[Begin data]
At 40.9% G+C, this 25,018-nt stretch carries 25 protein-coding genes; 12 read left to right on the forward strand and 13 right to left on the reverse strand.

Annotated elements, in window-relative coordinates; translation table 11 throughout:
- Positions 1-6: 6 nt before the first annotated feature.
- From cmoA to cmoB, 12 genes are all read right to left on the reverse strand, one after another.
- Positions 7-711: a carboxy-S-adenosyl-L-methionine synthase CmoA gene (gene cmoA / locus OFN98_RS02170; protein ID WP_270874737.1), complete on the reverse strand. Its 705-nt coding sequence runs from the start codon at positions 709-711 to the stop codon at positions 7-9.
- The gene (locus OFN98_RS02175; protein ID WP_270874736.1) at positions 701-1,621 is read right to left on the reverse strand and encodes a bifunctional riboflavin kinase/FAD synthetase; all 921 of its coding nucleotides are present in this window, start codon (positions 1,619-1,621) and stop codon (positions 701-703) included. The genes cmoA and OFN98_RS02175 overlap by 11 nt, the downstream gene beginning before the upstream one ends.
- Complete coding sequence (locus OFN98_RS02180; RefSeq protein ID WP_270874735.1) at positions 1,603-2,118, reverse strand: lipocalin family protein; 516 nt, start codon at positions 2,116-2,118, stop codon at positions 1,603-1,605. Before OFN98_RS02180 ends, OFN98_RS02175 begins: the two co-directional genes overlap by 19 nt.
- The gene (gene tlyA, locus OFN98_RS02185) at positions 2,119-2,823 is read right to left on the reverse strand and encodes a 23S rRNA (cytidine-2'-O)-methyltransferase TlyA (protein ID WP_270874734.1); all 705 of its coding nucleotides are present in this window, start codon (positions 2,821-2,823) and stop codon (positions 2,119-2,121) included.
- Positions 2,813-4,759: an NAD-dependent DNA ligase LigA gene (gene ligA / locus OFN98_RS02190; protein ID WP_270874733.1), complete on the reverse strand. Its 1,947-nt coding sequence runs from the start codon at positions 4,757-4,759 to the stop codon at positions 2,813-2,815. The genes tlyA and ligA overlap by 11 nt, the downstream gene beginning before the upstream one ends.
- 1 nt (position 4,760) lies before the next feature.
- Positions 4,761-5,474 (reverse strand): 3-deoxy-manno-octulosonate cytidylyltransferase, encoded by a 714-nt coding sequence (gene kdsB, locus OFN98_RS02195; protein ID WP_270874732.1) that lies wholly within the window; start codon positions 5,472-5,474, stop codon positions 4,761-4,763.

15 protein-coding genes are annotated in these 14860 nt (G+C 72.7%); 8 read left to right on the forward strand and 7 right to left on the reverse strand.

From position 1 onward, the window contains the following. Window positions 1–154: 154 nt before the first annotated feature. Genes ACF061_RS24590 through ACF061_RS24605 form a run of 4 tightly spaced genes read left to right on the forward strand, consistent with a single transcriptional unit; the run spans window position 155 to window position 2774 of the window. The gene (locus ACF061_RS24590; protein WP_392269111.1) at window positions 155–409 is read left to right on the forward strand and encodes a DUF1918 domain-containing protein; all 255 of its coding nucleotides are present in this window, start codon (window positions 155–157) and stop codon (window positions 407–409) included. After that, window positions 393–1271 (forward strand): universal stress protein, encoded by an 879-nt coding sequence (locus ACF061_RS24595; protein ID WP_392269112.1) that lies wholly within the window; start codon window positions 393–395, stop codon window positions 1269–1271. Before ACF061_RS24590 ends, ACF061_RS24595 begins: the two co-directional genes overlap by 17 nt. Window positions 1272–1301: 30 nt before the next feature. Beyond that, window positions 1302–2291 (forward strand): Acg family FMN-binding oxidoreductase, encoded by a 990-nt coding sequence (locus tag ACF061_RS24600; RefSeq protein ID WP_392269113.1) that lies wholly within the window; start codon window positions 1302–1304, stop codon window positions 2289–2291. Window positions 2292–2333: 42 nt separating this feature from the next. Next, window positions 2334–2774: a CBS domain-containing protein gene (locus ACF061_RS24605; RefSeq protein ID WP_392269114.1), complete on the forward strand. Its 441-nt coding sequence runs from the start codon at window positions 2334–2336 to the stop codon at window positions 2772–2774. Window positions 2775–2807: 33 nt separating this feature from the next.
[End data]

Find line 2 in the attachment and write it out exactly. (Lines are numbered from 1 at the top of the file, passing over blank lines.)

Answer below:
Annotated elements, in window-relative coordinates; translation table 11 throughout: